A key witness in the Marielle Franco case has alleged that a councilor and a military police officer are responsible for the murder of the activist in March.
The witness, whose identity remains protected, says he was part of a powerful paramilitary organization in Rio de Janeiro, and agreed to testify about the case in exchange of personal protection, according to the local newspaper “O Globo.”
He claims to have been present at meetings between councilor Marcello Siciliano, from the Solidarity Humanist Party (PHS), and Orlando Oliviera de Araujo, a former member of the Military Police and chief of a paramilitary group, in which they were planning the assassination of Franco.
Siciliano was concerned about Franco because she was getting in the way of his businesses in a favela in western Rio de Janeiro, and the witness claims Siciliano wanted to “do something about her.” He then provided the police with four names of hitmen that the councilor was considering for the job.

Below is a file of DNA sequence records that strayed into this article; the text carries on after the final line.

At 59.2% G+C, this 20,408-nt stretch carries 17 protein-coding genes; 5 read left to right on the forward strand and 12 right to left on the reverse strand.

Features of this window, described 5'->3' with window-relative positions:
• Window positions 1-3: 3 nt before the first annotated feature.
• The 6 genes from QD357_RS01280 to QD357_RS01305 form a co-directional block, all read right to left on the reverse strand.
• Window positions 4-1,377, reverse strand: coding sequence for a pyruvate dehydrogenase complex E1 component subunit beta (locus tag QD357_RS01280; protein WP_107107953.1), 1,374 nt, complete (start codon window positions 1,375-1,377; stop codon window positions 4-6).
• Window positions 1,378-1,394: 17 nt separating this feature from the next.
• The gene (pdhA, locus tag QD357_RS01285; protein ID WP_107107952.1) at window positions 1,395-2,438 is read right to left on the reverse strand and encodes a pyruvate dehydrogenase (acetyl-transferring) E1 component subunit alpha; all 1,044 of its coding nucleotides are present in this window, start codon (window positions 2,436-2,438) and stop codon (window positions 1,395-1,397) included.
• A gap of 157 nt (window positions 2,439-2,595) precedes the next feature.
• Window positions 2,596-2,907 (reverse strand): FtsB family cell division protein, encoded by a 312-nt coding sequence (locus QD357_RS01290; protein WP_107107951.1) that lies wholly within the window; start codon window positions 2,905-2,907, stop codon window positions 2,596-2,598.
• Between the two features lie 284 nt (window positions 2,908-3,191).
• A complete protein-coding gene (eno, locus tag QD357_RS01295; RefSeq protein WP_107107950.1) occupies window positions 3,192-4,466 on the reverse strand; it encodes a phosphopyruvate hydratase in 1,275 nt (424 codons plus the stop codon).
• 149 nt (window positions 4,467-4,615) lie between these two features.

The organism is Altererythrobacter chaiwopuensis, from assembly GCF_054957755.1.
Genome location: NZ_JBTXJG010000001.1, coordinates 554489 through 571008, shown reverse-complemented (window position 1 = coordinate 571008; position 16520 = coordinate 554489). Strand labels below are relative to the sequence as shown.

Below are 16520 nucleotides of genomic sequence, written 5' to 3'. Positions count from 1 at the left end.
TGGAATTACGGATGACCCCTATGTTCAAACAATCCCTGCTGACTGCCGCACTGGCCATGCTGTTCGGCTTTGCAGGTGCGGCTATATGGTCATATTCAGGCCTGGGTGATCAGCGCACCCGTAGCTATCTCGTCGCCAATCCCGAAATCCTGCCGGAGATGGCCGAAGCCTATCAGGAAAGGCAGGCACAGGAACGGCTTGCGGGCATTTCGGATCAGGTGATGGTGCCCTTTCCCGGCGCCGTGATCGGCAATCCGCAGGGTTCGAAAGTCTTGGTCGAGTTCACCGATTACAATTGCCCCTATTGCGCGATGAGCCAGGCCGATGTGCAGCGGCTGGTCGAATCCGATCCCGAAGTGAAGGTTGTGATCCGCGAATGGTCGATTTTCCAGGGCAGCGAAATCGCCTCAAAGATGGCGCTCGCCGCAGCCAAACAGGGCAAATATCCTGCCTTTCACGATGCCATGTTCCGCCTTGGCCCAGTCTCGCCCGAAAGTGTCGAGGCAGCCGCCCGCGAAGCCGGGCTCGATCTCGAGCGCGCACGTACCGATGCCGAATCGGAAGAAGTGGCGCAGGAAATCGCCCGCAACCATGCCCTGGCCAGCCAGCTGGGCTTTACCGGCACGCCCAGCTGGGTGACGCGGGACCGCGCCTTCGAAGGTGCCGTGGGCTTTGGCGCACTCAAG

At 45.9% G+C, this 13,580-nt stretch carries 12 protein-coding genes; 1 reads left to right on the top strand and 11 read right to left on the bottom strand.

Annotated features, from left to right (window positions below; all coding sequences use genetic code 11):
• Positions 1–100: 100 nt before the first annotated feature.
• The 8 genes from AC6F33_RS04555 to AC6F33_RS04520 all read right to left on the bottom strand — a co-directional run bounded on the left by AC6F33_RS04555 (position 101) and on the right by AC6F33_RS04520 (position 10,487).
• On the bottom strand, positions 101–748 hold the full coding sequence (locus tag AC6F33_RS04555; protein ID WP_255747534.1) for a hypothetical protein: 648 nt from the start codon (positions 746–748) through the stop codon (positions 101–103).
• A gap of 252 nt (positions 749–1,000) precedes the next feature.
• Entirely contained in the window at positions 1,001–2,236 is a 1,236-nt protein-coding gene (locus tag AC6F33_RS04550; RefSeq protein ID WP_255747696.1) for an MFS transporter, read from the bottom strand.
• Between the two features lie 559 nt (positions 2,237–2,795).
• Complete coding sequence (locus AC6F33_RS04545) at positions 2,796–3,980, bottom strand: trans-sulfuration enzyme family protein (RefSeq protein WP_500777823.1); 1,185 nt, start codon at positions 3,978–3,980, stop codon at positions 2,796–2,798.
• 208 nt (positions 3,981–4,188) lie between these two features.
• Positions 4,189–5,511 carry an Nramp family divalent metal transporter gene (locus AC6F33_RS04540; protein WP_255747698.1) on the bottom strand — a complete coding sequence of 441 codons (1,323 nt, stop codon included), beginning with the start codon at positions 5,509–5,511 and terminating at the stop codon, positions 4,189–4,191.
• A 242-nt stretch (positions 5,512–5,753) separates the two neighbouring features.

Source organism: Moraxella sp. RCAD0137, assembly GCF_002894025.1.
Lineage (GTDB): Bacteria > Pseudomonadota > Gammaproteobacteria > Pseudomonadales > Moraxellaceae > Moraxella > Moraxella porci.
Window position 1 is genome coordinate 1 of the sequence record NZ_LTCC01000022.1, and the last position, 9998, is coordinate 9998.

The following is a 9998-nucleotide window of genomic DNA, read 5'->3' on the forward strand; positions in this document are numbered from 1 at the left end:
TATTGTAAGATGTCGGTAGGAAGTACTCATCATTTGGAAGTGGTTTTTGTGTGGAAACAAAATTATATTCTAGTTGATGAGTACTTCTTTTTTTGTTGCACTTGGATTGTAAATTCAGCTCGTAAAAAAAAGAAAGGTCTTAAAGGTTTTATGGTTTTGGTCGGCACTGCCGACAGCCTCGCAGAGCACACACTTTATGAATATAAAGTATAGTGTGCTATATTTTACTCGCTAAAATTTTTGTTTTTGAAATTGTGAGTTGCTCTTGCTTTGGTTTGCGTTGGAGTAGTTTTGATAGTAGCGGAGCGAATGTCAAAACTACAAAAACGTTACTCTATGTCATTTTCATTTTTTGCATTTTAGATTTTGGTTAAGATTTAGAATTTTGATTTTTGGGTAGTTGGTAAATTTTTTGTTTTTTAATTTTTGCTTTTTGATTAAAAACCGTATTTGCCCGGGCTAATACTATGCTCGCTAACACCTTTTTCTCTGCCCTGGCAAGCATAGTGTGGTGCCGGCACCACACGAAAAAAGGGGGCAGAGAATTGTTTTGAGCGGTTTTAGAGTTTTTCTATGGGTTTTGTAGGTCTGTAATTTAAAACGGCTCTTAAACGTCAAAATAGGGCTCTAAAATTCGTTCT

Marielle Franco was involved in community work in impoverished neighborhoods in the city, focusing on empowering Black woman. Apparently, she choose to work in a place where Siciliano had great electoral interests and Oliviera de Araujo's paramilitary group operates.
“The ex-police was a sort of foreman of the councilor,” said the witness. Prosecutors are taking the witness' declaration into account, but they haven't made a public statement on it.
Oliviera de Araujo was arrested in 2017 and he is currently in prison, but evidence shows he still operates his paramilitary group from behind the bars. The witness claims the former military police ordered Franco's assassination from prison as an arrangement with Siciliano.
But Siciliano denies any connection with the paramilitary chief, and rejects the witness' account of the events. That information “is completely false,” he told AFP. “It's such a coward thing to accuse me in that way. Marielle, besides a coworker, was my friend. We even had law projects in common.”
Franco was murdered on March 14 along with her driver, sparking outrage in Brazil and the rest of the world. Prosecutors had already pointed at paramilitary groups as possibly responsible for her assassination.
These groups were supposedly born to face drug cartels, enjoying a tacit approval from security forces, but they later began carrying out extortions and territorial disputes, even joining the same groups they were fighting in the beginning.